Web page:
Cohen: Need to look at the fact that terrorism does exist, and we can’t bury that under the table. Need to be strong in counterterrorism activities. So many different underlying causes — we need to be strong, but we need to be humble. Recognize where terrorists are and where they are not. Recognize what we’ve done — we’ve created the situation of terrorism, destroyed Iraqi society — let’s take a look at what’s really happening — we’ve brought Al Qaeda to power and identified it as something more than it is. Need a 2-state solution in Israel-Palestine.
8:33: Next question: Education
Ciresi: When we have mandates, we should pay for them. I would scrap NCLB — every teacher I’ve talked to can’t say anything good about it, only the bad things about it. We don’t test progress, only snapshots in time. I would have a 21st century education fund so Americans can invest in America’s children. Need to do that so college education is affordable for the middle class.
Franken: When I get to the Senate someone is going to have to explain unfunded mandates to me. We need early childhood education to close gaps. Kid who’s read to who has greater vocabulary than kid who hasn’t been read to. Return on early childhood ed has been proven — we should do that. Have to focus more funds and efforts on the beginning of life and stop investing in prisons and start investing in schools.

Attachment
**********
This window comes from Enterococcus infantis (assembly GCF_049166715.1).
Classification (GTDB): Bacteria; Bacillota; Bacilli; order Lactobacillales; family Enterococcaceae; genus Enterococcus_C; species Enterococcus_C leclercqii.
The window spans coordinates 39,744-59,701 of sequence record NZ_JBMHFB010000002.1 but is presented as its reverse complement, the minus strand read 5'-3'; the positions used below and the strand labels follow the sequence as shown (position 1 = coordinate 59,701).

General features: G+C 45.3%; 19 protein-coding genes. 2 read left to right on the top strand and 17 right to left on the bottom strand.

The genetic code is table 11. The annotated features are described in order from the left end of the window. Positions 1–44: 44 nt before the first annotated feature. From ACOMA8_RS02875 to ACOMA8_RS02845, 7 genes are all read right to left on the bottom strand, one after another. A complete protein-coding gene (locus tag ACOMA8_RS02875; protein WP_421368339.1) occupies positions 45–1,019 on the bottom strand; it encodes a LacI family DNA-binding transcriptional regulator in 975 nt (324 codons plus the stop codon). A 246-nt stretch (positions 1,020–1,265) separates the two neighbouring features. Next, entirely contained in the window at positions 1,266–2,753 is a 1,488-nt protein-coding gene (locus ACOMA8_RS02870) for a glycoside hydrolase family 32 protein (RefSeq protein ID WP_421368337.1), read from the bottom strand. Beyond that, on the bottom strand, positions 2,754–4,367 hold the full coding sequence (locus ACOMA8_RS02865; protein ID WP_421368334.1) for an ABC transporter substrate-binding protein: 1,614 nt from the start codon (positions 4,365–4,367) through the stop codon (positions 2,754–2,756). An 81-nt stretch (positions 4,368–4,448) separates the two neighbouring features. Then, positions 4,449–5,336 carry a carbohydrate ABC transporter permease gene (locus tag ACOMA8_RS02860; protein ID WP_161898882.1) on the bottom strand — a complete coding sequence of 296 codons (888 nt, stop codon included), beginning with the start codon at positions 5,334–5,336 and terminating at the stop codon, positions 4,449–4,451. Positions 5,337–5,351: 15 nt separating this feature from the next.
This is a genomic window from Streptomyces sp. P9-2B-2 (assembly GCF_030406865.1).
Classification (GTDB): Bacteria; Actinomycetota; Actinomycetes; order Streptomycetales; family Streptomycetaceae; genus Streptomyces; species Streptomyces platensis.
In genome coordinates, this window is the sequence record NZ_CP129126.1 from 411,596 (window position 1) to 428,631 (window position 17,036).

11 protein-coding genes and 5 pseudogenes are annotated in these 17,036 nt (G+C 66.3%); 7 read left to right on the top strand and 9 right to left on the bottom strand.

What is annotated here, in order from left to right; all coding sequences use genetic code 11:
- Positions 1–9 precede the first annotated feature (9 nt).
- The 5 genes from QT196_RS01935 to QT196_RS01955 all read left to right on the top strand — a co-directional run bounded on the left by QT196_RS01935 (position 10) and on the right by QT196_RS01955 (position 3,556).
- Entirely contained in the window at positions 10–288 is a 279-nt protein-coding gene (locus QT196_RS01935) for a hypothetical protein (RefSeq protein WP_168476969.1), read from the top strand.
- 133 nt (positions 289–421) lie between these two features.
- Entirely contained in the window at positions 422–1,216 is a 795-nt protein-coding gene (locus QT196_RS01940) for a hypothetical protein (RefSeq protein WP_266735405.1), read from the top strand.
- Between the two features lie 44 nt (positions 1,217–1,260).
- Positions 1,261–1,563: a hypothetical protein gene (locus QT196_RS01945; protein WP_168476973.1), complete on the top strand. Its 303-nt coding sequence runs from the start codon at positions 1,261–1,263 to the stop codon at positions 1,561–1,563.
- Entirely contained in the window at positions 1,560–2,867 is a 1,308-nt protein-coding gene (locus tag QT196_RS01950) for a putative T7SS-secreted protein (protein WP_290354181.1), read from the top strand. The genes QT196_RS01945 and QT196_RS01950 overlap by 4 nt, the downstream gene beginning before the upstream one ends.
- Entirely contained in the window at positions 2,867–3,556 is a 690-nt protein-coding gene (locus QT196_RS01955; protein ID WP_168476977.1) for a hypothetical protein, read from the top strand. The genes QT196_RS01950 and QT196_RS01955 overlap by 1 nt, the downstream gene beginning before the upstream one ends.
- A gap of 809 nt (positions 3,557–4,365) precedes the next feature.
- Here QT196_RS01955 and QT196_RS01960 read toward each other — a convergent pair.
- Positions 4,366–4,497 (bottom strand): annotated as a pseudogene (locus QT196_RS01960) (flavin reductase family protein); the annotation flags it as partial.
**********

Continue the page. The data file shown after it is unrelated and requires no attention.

Cohen: NCLB is not working because it hasn’t been funded adequately. Notion of high achievement, assessment, understanding quality of each student is a key issue. I don’t think there’s any way to keep NCLB the way it’s funded now. Make sure that a mandate is a mandate — that’s a demand that we fund at greater than 17%.
Pallmeyer: Money: last year 57 cents on the dollar went to military spending. 4 to education. 2 to environment — and we wonder why bridges fall down — less than 2 cents to transportation. All our hopes depend on not spending half the world’s military spending and making education and health care top priorities. Could reverse Bush tax cuts to the top 1% and provide free college education. Not enough to provide better loan conditions.
8:42: If you become a US Senator, what would you do to change vested power structure in Washington
Franken: We need public funding of federal elections. Look at where Norm Coleman gets his money from, you’ll see why he makes the decisions he makes. Talk about grassroots fundraising movement to break stranglehold of big money on politics. Companies aren’t giving to Norm Coleman because they like him — they give to him because they get a result. We have to get labor unions to be able to organize — pass the Employee Free Choice Act. Have to stand up for working men and women.
Cohen: Follow the money, look at how it’s corrupting the whole process. We should not be doing direct mail campaigns in order to secure small contributors — what this is about is the quality and resume and service of the candidates on this panel. I’ve stood up for working men and women in many ways for over 40 years, understand how to take on powerful interests.